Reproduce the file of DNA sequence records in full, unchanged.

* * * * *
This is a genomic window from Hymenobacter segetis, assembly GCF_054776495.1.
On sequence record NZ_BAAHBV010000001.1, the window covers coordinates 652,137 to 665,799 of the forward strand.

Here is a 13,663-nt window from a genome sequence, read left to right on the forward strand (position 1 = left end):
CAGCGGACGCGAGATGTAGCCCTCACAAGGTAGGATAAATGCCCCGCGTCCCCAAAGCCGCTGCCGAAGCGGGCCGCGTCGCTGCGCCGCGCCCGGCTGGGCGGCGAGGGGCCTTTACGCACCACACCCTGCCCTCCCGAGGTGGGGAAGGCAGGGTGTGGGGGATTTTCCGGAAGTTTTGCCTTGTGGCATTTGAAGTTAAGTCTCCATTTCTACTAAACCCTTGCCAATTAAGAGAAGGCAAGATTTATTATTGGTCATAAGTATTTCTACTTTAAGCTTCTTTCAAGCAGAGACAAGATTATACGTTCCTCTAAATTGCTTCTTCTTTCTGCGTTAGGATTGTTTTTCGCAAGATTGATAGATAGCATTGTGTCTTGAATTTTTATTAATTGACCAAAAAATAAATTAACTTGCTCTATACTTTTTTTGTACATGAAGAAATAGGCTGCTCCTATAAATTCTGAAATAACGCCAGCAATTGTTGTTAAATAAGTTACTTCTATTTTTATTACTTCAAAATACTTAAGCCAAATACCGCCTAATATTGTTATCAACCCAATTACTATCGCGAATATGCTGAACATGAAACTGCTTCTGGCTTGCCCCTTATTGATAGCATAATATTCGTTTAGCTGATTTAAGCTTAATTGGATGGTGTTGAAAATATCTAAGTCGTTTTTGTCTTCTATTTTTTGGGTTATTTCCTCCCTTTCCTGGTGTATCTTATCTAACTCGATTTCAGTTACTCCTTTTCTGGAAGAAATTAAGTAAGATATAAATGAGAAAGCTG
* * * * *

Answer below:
This is a genomic window from Hymenobacter segetis, assembly GCF_054776495.1.
On sequence record NZ_BAAHBV010000001.1, the window covers coordinates 652,137 to 665,799 of the forward strand.

Here is a 13,663-nt window from a genome sequence, read left to right on the forward strand (position 1 = left end):
CAGCGGACGCGAGATGTAGCCCTCACAAGGTAGGATAAATGCCCCGCGTCCCCAAAGCCGCTGCCGAAGCGGGCCGCGTCGCTGCGCCGCGCCCGGCTGGGCGGCGAGGGGCCTTTACGCACCACACCCTGCCCTCCCGAGGTGGGGAAGGCAGGGTGTGGGGGATTTTCCGGAAGTTTTGCCTTGTGGCATTTGAAGTTAAGTCTCCATTTCTACTAAACCCTTGCCAATTAAGAGAAGGCAAGATTTATTATTGGTCATAAGTATTTCTACTTTAAGCTTCTTTCAAGCAGAGACAAGATTATACGTTCCTCTAAATTGCTTCTTCTTTCTGCGTTAGGATTGTTTTTCGCAAGATTGATAGATAGCATTGTGTCTTGAATTTTTATTAATTGACCAAAAAATAAATTAACTTGCTCTATACTTTTTTTGTACATGAAGAAATAGGCTGCTCCTATAAATTCTGAAATAACGCCAGCAATTGTTGTTAAATAAGTTACTTCTATTTTTATTACTTCAAAATACTTAAGCCAAATACCGCCTAATATTGTTATCAACCCAATTACTATCGCGAATATGCTGAACATGAAACTGCTTCTGGCTTGCCCCTTATTGATAGCATAATATTCGTTTAGCTGATTTAAGCTTAATTGGATGGTGTTGAAAATATCTAAGTCGTTTTTGTCTTCTATTTTTTGGGTTATTTCCTCCCTTTCCTGGTGTATCTTATCTAACTCGATTTCAGTTACTCCTTTTCTGGAAGAAATTAAGTAAGATATAAATGAGAAAGCTG